Tag Archive | aspnet_compiler

ASP.NET Application Compilation

In ASP.NET, there are three compilation models, which are useful in different scenarios. The first one is called Classic precompilation, and is used when you work with an ASP.NET Web Application project type. With this method some parts of the page, such as the code-behind class files, referenced assemblies, etc. are precompiled, and other parts, such as the markup logic (.aspx files) are dynamically compiled at runtime. You can only use this type of compilation with the code-behind model.

The second method is called Dynamic compilation. With it, all of the pages, code files, resources, etc. are copied to the server as is, and ASP.NET compiles them to an executable when the first user requests a site. An obvious drawback of this model is that the first requests of the page take more time to fulfill, so users must wait more. A great advantage is that you can always update the files on the server, without the need of stopping and recompiling your application.

Our third method is Site precompilation. Site precompilation allows you to compile your whole site, even the .aspx files into binaries, which could be transferred to the server. There is no performance penalty, but the updates are considerably trickier.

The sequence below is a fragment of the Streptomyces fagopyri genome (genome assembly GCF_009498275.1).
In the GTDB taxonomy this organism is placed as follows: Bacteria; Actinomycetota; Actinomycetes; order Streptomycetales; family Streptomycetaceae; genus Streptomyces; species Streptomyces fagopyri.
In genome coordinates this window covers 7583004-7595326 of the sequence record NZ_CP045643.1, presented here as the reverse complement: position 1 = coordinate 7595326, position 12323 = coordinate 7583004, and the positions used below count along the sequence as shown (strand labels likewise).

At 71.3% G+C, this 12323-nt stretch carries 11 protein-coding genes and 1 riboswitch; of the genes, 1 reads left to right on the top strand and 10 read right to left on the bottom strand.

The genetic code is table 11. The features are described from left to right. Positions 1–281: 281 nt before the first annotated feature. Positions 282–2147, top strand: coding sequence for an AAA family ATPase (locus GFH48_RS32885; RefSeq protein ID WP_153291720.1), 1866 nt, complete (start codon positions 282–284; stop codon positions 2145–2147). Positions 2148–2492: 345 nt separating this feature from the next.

Be aware of that, from the above three, the default model is Dynamic compilation.

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Publishing Web Sites

There are two ways of publishing websites in ASP.NET with Visual Studio:

  • Using the Copy Web Site Tool from Visual Studio
  • Using the Publish Web Site Tool from Visual Studio

Copy Web Site Tool:

Consider using the Copy Web Site Tool when you cannot open the remote site as Remote IIS Site, and need more power over it than a simple FTP Web Site. It supports synchronization which makes sure that all files in both sides are up to date.

When using the Copy Web Site Tool, essentially you are working with two web sites at the same time. The source site, which is the site opened in Visual Studio, and the remote site, where you want to copy the content of the source site. With synchronization enabled, you can choose between the versions of the files you want to hold, or discard. It also enables multiple developers to work on the same site in the same time.

The DOS command line tool named XCOPY has the same advantages as the Copy Web Site Tool, and it doesn’t require Visual Studio to be installed on your computer.

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